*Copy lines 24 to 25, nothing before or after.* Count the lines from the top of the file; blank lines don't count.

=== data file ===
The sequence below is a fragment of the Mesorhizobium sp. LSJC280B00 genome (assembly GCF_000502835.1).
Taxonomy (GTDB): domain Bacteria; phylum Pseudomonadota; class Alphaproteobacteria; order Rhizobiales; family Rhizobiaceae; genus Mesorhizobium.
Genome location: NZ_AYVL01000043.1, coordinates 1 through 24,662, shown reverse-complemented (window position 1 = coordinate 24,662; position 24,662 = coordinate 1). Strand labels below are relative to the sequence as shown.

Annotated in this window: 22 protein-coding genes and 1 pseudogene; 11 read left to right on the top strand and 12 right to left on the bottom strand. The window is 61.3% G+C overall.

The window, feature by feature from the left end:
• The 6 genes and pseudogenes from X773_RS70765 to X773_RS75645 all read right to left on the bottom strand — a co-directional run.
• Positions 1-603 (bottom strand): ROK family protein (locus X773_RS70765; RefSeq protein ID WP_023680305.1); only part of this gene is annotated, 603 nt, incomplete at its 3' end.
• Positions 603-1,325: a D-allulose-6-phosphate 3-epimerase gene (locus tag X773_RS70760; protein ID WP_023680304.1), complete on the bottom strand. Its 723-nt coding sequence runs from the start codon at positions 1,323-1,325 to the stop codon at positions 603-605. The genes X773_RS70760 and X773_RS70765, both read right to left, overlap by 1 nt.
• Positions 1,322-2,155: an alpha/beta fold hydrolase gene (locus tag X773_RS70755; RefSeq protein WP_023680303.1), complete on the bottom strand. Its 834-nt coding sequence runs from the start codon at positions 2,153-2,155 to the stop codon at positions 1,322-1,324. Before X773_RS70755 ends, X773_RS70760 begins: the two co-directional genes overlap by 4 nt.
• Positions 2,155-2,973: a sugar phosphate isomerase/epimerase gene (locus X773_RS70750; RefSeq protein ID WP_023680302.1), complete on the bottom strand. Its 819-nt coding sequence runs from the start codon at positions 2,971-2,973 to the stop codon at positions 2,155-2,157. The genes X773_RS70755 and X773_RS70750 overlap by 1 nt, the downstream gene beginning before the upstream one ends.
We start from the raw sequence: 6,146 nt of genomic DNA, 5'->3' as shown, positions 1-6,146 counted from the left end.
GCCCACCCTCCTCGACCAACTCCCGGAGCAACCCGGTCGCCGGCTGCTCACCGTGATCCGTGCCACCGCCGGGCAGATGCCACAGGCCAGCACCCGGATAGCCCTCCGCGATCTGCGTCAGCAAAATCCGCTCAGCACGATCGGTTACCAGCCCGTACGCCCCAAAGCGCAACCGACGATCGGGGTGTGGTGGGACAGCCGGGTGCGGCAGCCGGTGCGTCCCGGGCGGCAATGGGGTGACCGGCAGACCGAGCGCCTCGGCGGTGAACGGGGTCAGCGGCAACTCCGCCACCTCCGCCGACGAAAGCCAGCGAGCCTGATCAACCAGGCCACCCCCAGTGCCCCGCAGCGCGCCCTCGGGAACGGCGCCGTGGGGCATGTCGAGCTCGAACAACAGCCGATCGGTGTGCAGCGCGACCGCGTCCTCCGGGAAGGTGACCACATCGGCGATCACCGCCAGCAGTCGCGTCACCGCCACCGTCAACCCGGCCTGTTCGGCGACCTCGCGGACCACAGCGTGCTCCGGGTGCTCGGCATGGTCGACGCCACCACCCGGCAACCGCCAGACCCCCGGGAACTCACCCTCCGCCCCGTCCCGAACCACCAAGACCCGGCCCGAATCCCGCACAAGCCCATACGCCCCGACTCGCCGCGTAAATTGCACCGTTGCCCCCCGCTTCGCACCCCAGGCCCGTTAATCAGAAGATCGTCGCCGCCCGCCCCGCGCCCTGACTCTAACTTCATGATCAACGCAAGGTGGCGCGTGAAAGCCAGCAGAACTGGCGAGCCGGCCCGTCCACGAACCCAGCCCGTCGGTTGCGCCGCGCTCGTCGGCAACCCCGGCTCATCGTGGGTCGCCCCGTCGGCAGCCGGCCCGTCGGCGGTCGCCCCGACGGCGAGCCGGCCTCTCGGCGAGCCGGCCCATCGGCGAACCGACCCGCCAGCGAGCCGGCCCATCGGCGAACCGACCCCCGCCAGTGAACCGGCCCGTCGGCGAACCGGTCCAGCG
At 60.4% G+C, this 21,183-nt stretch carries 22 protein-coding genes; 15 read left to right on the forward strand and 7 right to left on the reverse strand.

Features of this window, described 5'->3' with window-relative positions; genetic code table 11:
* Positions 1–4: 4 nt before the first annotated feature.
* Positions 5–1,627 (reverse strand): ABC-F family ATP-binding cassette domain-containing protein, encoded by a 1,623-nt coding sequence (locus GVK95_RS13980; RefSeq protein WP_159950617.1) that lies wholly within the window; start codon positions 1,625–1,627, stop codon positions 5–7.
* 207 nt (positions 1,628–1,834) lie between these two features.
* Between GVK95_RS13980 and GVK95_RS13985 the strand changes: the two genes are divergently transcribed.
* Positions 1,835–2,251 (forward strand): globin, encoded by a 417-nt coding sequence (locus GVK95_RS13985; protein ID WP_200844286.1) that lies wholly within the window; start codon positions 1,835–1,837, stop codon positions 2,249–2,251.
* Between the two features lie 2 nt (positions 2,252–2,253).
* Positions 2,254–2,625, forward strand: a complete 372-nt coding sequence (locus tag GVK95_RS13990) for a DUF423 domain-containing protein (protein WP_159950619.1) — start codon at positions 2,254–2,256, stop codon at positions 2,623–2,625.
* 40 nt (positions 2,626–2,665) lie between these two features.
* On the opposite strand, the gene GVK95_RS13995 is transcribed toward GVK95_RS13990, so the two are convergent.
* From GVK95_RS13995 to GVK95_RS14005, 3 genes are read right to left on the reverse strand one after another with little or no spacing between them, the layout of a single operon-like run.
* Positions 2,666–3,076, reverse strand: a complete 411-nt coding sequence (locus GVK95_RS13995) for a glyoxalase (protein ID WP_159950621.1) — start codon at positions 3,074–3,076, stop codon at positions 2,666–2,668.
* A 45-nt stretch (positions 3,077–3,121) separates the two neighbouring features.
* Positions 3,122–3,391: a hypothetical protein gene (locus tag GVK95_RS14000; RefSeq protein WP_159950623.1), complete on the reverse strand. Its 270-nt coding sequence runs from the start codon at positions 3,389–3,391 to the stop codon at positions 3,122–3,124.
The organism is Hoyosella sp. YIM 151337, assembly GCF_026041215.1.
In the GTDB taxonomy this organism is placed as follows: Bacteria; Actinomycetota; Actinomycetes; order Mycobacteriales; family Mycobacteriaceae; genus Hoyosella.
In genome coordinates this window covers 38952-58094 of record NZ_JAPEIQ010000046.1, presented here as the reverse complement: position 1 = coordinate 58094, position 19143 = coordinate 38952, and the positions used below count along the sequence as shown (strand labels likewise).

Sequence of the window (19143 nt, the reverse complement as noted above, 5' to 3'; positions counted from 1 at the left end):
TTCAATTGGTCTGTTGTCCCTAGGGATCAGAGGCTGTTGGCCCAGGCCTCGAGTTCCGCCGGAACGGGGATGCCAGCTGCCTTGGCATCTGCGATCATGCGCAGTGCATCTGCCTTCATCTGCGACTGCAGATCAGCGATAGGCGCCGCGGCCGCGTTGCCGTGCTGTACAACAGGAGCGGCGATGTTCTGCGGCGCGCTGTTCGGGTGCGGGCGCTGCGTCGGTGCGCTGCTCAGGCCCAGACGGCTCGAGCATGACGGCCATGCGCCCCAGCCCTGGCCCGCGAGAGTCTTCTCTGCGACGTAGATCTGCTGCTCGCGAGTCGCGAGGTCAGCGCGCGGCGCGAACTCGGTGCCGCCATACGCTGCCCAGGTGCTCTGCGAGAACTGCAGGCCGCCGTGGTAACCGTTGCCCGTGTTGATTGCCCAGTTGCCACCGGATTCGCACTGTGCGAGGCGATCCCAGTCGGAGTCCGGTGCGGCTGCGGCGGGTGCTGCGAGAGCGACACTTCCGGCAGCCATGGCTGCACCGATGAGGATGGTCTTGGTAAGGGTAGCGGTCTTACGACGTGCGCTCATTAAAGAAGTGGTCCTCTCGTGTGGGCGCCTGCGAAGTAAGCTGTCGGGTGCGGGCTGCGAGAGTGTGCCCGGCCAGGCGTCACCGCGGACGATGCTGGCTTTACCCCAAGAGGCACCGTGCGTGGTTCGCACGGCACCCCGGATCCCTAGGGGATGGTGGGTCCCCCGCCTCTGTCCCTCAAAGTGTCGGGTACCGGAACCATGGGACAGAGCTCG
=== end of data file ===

* From GVK95_RS13995 to GVK95_RS14005, 3 genes are read right to left on the reverse strand one after another with little or no spacing between them, the layout of a single operon-like run.
* Positions 2,666–3,076, reverse strand: a complete 411-nt coding sequence (locus GVK95_RS13995) for a glyoxalase (protein ID WP_159950621.1) — start codon at positions 3,074–3,076, stop codon at positions 2,666–2,668.